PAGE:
The U.S. Geological Survey (USGS), in cooperation with The Nature Conservancy, undertook a study to update and extend results from a previous study (Koltun, 2019, https://doi.org/10.3133/sir20195119), using data from 3 additional years and newer estimation methods. Koltun (2019) assessed trends in streamflow, precipitation, and estimated annual mean concentrations and flux of nitrate plus nitrite, total Kjeldahl nitrogen, total phosphorus, and total suspended solids (TSS) for USGS streamflow gages on the upper White River at Muncie, near Nora, and near Centerton, Indiana. Annual mean and maximum daily streamflows had statistically significant upward trends at all study gages between water years 1978 and 2020. An abrupt increase in streamflow occurred around water year 2001. Annual total precipitation at the Indianapolis International Airport increased between calendar years 1932 and 2020 at an average rate of 0.089 inches per year.
The current study assessed the magnitude, direction, and likelihood of change in flow-normalized concentrations and flux of TSS, total phosphorus, nitrate plus nitrite, and total Kjeldahl nitrogen between water years 1997 and 2019. With two exceptions, concentration and flux changes that were statistically significant in Koltun (2019, https://doi.org/10.3133/sir20195119), which reported changes between water years 1997 and 2017, still have the same statistically significant change directions. The reliability of the current trend result for TSS is uncertain because of a large gap in the TSS record for the Centerton gage.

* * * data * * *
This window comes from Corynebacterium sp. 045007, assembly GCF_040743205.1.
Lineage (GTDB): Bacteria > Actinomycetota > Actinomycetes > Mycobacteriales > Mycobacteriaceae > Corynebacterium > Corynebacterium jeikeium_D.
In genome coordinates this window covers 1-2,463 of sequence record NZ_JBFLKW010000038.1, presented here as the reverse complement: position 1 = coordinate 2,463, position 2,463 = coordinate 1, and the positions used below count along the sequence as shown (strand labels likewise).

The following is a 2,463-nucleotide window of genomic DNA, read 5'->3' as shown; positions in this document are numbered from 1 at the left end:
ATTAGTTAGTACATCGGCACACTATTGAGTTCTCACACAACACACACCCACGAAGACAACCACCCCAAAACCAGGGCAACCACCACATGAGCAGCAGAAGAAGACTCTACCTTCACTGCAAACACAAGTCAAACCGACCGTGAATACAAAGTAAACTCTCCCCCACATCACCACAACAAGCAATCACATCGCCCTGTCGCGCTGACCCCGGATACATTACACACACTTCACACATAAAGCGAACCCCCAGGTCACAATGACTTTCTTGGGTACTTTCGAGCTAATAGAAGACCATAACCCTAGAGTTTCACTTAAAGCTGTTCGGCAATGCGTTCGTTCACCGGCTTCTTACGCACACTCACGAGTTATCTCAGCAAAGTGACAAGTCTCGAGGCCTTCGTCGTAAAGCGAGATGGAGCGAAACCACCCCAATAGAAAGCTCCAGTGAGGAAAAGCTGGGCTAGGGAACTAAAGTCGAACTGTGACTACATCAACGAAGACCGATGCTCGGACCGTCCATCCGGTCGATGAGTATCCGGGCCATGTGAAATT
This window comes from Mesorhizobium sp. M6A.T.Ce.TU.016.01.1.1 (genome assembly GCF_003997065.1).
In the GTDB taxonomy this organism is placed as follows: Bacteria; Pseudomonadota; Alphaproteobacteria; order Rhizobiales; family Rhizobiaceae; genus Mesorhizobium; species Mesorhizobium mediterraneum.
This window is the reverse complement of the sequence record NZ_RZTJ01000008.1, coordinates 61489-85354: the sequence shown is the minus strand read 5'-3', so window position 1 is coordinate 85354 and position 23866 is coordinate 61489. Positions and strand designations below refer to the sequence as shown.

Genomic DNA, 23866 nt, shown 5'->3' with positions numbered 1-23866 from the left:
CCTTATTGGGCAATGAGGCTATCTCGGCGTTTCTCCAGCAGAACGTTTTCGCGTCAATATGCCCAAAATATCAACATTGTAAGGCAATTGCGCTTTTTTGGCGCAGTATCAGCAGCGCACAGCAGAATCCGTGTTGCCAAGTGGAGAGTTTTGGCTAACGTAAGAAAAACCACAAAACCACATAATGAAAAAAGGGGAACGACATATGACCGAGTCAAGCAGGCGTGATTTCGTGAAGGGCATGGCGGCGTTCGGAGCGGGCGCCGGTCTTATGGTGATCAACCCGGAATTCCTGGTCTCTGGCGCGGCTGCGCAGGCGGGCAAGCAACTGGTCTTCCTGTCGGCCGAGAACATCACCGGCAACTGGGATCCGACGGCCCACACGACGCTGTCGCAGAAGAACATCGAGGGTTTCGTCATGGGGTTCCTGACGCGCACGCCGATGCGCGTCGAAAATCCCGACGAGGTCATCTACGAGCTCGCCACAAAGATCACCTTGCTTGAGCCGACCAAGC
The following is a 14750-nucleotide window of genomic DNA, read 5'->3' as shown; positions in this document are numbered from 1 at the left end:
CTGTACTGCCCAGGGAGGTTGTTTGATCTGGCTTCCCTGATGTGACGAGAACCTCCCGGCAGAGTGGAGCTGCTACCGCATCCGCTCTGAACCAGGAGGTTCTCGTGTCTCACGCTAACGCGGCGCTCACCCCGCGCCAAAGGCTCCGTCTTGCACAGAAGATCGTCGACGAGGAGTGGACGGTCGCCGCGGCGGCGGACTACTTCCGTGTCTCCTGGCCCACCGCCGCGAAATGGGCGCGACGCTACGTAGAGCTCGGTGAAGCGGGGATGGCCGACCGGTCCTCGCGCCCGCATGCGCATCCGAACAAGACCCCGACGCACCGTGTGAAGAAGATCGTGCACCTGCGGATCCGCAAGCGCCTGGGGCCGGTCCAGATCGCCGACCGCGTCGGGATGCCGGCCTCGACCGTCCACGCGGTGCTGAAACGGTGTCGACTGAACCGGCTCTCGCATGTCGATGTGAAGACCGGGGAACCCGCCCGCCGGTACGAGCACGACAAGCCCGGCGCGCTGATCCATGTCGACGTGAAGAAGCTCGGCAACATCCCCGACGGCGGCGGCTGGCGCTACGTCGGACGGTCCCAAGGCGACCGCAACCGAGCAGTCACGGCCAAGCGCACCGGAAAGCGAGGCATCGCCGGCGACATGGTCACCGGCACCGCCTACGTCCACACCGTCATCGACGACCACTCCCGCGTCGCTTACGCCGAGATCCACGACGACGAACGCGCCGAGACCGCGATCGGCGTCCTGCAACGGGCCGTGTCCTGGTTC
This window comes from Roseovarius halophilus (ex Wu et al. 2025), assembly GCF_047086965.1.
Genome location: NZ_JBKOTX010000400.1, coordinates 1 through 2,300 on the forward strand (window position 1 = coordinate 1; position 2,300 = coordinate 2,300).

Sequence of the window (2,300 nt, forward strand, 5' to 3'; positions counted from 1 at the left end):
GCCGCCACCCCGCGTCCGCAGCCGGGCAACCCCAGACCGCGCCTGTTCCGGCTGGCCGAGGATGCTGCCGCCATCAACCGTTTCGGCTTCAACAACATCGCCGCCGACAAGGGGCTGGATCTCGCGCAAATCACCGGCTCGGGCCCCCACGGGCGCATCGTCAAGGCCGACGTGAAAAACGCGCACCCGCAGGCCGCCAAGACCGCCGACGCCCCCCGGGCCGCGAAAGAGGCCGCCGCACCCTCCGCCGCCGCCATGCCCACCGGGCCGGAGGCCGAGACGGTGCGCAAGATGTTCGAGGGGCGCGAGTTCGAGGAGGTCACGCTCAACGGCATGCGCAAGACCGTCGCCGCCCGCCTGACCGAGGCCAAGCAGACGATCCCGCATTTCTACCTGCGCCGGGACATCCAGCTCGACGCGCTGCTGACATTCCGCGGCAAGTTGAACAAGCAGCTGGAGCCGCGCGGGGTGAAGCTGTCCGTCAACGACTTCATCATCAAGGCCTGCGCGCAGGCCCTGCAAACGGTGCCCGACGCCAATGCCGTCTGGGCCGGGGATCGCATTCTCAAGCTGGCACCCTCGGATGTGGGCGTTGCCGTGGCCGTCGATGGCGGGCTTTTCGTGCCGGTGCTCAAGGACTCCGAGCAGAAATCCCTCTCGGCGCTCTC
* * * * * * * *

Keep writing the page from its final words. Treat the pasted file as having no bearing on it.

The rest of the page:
For each constituent, spatial patterns were examined in the sampled distribution of nutrient and TSS concentration data from 20 mainstem, tributary, and distributary locations in the upper White River Basin. The largest median concentrations of TSS, total phosphorus, and total Kjeldahl nitrogen were associated with mainstem upper White River sites downstream from Indianapolis. The median total phosphorus and total Kjeldahl nitrogen concentrations were elevated relative to bracketing upstream/downstream mainstem sites at the upper White River site immediately downstream from Muncie.
Data on several anthropogenic factors that could influence the concentrations and fluxes of nutrients and TSS were gathered and analyzed to better understand the factors’ spatial and temporal variations. Those anthropogenic factors included population, land cover, cropping and operational tillage practices, fertilizer application, and upgrades to wastewater treatment systems and delivery processes.
|Title||Trends in environmental, anthropogenic, and water-quality characteristics in the upper White River Basin, Indiana|
|Publication Subtype||USGS Numbered Series|
|Series Title||Scientific Investigations Report|
|Record Source||USGS Publications Warehouse|
|USGS Organization||Ohio-Kentucky-Indiana Water Science Center|